Daman is a tiny quaint settlement which has become a popular weekend getaway for people from the neighboring states of Gujarat and Maharashtra.
It nestles quietly by the Arabian Sea on the West coast of India and proudly proclaims to be one of the most exotic destinations on the west coast of India. There are several fascinating tourist attractions in Daman. Monuments in Daman are frequently visited by travelers who visit this exotic land to seek tranquility. The Fort of St. Jerome or Nani Daman Fort is a popular destination for every tourist during their tour to Daman. The most noticeable part of the fort is the massive gateway facing the river with a large statue of St. Jerome who was one of the most renowned priests of the Catholic Church.
History of Fort of St.Jerome,Daman
Daman was taken from its Gujarati ruler by the Portuguese in 1531 but was only officially handed over to the Portuguese in 1559 by Bahadur Shah, the Sultan of Gujarat. Diu became a Portuguese colony in 1539 after the signing of a peace treaty by the Sultan of Gujarat, Bahadur Shah. The territories remained Portuguese colonies till they were freed in 1961. A visit to the historical place of St.Jerome Fort in Daman will give you a clear insight about the history of the place.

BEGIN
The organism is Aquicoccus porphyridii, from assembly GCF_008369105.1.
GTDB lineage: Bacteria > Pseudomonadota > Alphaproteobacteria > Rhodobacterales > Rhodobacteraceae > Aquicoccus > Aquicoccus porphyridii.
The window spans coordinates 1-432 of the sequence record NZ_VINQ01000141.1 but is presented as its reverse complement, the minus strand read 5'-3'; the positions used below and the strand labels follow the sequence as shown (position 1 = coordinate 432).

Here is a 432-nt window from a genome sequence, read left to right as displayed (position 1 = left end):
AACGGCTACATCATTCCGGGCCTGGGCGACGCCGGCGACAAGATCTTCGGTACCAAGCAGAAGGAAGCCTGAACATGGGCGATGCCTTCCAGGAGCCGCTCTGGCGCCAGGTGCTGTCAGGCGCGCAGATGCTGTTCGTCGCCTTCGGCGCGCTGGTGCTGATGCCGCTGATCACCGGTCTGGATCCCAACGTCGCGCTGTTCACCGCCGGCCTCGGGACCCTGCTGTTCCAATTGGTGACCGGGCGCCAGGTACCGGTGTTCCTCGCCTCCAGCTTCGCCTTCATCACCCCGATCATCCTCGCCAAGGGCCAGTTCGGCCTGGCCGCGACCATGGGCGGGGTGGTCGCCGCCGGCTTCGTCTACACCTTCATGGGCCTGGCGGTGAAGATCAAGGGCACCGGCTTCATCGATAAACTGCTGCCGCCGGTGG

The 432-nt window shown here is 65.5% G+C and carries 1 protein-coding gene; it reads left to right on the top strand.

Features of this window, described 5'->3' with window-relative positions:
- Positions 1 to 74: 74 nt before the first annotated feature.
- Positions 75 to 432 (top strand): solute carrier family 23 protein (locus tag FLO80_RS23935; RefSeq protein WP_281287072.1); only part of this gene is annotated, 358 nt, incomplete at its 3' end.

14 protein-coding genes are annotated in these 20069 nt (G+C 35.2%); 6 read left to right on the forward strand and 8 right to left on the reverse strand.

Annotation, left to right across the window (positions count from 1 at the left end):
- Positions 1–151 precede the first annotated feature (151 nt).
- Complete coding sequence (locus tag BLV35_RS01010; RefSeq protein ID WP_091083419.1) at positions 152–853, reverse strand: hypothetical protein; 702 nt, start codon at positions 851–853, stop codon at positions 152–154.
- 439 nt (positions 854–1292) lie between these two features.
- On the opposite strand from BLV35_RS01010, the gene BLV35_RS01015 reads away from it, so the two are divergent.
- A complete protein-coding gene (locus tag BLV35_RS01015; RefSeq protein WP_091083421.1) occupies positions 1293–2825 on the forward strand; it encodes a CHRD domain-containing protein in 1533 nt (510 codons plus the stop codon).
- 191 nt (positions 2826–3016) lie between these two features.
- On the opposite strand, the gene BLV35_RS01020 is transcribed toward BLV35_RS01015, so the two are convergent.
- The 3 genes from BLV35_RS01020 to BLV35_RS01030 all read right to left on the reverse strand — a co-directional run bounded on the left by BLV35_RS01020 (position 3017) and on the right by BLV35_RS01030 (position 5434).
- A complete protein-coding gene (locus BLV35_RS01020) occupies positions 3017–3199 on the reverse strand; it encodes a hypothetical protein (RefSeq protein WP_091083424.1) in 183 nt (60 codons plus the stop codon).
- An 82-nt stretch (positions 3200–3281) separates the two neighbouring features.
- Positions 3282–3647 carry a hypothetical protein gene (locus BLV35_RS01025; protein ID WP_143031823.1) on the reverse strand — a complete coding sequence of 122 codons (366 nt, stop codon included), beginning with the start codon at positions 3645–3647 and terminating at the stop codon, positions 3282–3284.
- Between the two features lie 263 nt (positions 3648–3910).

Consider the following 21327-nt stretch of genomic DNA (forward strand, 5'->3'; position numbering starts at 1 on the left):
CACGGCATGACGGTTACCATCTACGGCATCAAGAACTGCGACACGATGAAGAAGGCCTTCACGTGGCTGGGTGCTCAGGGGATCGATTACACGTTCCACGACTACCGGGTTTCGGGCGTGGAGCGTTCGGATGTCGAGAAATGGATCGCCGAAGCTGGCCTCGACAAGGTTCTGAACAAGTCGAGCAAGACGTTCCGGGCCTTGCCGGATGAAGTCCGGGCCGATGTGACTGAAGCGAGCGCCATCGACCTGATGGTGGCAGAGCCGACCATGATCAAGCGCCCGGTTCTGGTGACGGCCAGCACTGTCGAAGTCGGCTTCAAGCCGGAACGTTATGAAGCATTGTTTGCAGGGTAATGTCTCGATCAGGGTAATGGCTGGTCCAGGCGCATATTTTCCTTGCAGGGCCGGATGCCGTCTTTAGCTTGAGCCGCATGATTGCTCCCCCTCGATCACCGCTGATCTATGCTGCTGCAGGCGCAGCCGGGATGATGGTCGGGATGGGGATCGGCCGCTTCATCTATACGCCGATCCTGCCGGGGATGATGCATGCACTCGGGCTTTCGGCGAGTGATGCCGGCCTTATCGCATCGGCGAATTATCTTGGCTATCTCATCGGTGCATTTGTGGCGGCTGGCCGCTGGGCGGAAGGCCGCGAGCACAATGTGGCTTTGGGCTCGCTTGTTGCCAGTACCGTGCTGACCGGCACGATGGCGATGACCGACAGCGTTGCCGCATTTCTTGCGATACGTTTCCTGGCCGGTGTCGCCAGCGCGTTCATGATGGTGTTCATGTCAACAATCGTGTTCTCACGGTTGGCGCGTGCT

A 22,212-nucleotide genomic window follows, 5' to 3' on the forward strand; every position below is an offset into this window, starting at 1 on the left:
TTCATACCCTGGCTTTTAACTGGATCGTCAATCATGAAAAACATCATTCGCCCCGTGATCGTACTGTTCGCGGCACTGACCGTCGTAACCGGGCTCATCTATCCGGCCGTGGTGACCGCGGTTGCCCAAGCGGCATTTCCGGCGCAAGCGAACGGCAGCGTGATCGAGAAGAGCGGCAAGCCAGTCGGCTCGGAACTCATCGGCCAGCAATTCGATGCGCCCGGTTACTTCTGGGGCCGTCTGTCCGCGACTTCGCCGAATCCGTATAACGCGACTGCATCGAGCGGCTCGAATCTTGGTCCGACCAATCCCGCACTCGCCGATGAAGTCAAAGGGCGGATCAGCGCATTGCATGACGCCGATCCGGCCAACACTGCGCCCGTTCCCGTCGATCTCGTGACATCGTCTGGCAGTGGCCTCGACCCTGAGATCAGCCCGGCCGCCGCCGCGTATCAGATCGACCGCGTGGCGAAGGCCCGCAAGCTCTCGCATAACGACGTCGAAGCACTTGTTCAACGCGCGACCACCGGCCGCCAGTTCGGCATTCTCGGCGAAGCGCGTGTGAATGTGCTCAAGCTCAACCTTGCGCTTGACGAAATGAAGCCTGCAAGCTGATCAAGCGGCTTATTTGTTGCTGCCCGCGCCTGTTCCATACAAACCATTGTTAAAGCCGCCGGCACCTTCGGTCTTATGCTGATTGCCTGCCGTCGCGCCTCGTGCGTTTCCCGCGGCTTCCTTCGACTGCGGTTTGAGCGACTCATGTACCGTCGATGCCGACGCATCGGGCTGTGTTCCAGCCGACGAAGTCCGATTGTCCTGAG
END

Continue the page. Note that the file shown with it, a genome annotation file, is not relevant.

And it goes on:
Description of Fort of St.Jerome,Daman
As you enter the complex of Daman Fort of St.Jerome you shall first notice the opulent gateway facing the river with a large statue of St. Jerome who was one of the most renowned priests of the Catholic Church. St. Jerome, who was born Eusebius Hieronymous Sophronius, was the most scholarly of the Fathers of the Western Church. He was born about the year 342 at Stridonius, a small town at the head of the Adriatic. The principal building inside the fort is the impressive Church of Our Lady of the Sea. This Catholic Church is one of the earliest seats of office and has an excellent altar with superb paneling. The ramparts are a good place from which to take a clear view of the fish market and small fishing fleet which anchors alongside. To the north is a Jain Temple whose inside walls are covered with glassed-over 18th century murals that portray the life of Mahavira, the founder of Jainism. Mahavira was born in 599 B.C. He lived for 72 years. He discarded family life in 569 B.C. He attained omniscience in 557 B.C. and entered into Nirvana in 527 B.C. He was the last Tirthankara. Mahavira lived a life of complete truthfulness, a life of perfect honesty and a life of absolute chastity.